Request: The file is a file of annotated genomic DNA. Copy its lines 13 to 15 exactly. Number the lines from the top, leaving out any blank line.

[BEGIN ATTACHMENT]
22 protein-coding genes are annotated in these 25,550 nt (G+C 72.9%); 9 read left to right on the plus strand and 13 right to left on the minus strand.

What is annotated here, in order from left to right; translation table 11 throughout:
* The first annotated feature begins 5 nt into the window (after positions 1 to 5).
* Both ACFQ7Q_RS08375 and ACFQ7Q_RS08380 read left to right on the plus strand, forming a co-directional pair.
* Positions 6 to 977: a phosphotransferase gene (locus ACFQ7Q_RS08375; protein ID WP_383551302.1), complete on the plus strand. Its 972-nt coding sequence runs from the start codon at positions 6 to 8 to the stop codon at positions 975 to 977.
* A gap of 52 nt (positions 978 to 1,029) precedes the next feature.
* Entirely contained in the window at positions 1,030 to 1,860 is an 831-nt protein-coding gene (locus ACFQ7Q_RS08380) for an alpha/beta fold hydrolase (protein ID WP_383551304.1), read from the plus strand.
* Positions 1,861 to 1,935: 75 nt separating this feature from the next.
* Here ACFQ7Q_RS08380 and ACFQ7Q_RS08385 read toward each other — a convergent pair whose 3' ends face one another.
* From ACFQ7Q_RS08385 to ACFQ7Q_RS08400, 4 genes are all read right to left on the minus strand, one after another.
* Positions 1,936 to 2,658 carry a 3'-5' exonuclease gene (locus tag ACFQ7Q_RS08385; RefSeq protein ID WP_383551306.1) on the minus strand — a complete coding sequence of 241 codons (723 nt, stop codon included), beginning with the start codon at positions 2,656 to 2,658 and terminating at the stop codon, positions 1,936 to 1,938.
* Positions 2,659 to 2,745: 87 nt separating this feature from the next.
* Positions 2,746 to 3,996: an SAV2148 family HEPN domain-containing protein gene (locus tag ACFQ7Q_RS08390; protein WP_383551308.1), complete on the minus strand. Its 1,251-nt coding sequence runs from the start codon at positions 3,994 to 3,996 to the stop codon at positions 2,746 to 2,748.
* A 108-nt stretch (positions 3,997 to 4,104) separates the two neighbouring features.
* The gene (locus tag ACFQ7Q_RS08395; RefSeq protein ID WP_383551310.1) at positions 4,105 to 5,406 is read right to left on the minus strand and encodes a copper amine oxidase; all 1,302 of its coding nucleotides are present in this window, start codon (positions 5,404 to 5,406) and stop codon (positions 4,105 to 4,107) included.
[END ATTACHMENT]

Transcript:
* Positions 2,746 to 3,996: an SAV2148 family HEPN domain-containing protein gene (locus tag ACFQ7Q_RS08390; protein WP_383551308.1), complete on the minus strand. Its 1,251-nt coding sequence runs from the start codon at positions 3,994 to 3,996 to the stop codon at positions 2,746 to 2,748.
* A 108-nt stretch (positions 3,997 to 4,104) separates the two neighbouring features.
* The gene (locus tag ACFQ7Q_RS08395; RefSeq protein ID WP_383551310.1) at positions 4,105 to 5,406 is read right to left on the minus strand and encodes a copper amine oxidase; all 1,302 of its coding nucleotides are present in this window, start codon (positions 5,404 to 5,406) and stop codon (positions 4,105 to 4,107) included.